- Separating beans from the dried pods and stems.
- Shifting the mobile chicken coop and restaking the electric fence, which keeps predators out.
- Removing seeds from the kakai squash. (The squash is grown not for its flesh but for its seeds, so the partially rotting vegetables need to be split open and their seeds removed for roasting. The leftovers become pickings for the chickens.)
- Preparing lunch -- several students cook chili in the outdoor kitchen, a three-sided shelter equipped with salvaged cooking equipment and a picnic table.
The rain is still holding off, so, later in the morning, after many of the jobs have been completed, the students create posters for a food event happening at the school in the coming week, and write in their journals about their time at the ranch (today's topic: senses and feelings). The kakai seeds come out of the oven and are enthusiastically devoured, as is the experimental popcorn. (Lawson explains that, due to wet weather last fall, the kernels weren't dried quite right.) Lunch is cooking, but before everyone sits down to eat, the whole group is asked to "circle up" on the grass in front of the kitchen.
"What are you grateful for?" Heisler asks.
There's some head hanging and foot shuffling, but quickly the responses become serious.
"I'm happy I'm here," says one student. "I'm grateful it didn't rain."
A student still new to the program has helped cook the lunch, so he is drawn out a little and asked to describe how he made the chili. When he says they added mustard and beer, everybody laughs and whoops, but he's clear that he didn't drink the beer and that it really did make the chili taste better. He knows, because he tasted it before and after the addition.
After lunch, there's free time before everyone piles into the vans and heads back to the city. Some of the boys trek out to "the pond" to throw things into the water, while another group sits at the picnic tables to tease each other and their teacher, Corky Kern, in Spanish and, when that fails, English.
Another Piece of the Pie
In September 2005, at the first Pie Ranch trip of the school year, a piece of what the program lacked became clear to Heisler. "I said to the kids, 'We want you to consider this your place. You can come here any time -- it's your home.' And one student piped up and said, 'But we don't have cars.' It really hit me that we needed a component of the program in their home community. We needed to bring the farm to the city, not just bring the city kids to the farm."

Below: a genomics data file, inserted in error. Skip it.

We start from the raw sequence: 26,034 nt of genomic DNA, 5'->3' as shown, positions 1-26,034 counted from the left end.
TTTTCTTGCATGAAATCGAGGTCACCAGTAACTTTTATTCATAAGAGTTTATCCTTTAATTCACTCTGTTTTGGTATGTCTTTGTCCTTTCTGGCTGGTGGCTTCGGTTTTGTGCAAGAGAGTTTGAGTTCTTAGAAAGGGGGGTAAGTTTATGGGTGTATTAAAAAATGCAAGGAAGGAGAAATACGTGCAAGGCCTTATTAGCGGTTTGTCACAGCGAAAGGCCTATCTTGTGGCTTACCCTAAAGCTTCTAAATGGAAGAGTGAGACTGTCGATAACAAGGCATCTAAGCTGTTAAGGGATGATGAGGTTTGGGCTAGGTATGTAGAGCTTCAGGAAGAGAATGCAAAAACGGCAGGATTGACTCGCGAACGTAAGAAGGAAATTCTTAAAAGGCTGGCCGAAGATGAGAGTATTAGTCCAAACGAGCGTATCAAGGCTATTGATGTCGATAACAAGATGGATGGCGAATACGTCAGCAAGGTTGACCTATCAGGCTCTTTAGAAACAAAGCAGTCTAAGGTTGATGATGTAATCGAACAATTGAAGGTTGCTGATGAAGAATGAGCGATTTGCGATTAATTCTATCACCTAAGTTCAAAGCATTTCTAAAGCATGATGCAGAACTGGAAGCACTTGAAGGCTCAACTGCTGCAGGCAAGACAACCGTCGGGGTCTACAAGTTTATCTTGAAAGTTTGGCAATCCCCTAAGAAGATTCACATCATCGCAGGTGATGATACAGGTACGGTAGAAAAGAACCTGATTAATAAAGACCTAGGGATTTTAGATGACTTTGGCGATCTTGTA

Heisler consulted with neighborhood groups and with the whole Pie Ranch community, now including several teachers at Mission and dozens of kids, before she sold her house and purchased a building at 25th Street and Mission, just a few blocks from the high school, and turned a small downstairs apartment into a café. Heisler and her husband and daughter live upstairs and rent out the other units in the restored structure.
The café has been a hit since it opened in January 2007. The chalkboard menu proudly proclaims "Fresh, local, fair, organic MISSION PIE" and adds the message "Community, health, environment." The pies and other baked goods are produced locally, some with grain and filling grown at Pie Ranch. Five students from the program work weekends and after school selling coffee and pie to a wide variety of customers, from working folks to young moms to fellow students to neighborhood seniors.
After a year of Pie Ranch visits, the students have some understanding of where food comes from; the café is a way to see how and where it goes. "We can give these kids a jump start on creating work lives based on something that matters to them," Heisler says. "This is relevant and meaningful in terms of future work."
As fast as Pie Ranch has made it into the fabric of Mission High School, it is spreading even faster. Now Nextcourse, a nonprofit food-education organization, has a grant to promote nutrition education at Mission through trips to farmers' markets and the local co-op grocery. More teachers are getting their students involved in trips to the ranch; this spring, Mission's English-language learners will get their turn, bringing the total number of kids who have been to the ranch up to about seventy-five; about half of those will be repeat visitors.
The ranch is growing as well, with new chickens on the way, a cow, goats that will deliver kids later in the spring, and plans for a roadside farm stand to sell produce and eggs. A capital campaign to acquire more land is in progress. The challenge, says Lawson, will be to grow the educational experience without compromising it. Preserving the student-to-teacher ratio is key, so the flow of interns from UCSC is crucial.
"We want to expand to other schools, too," he says. "Every high school could benefit by having a link to a farm."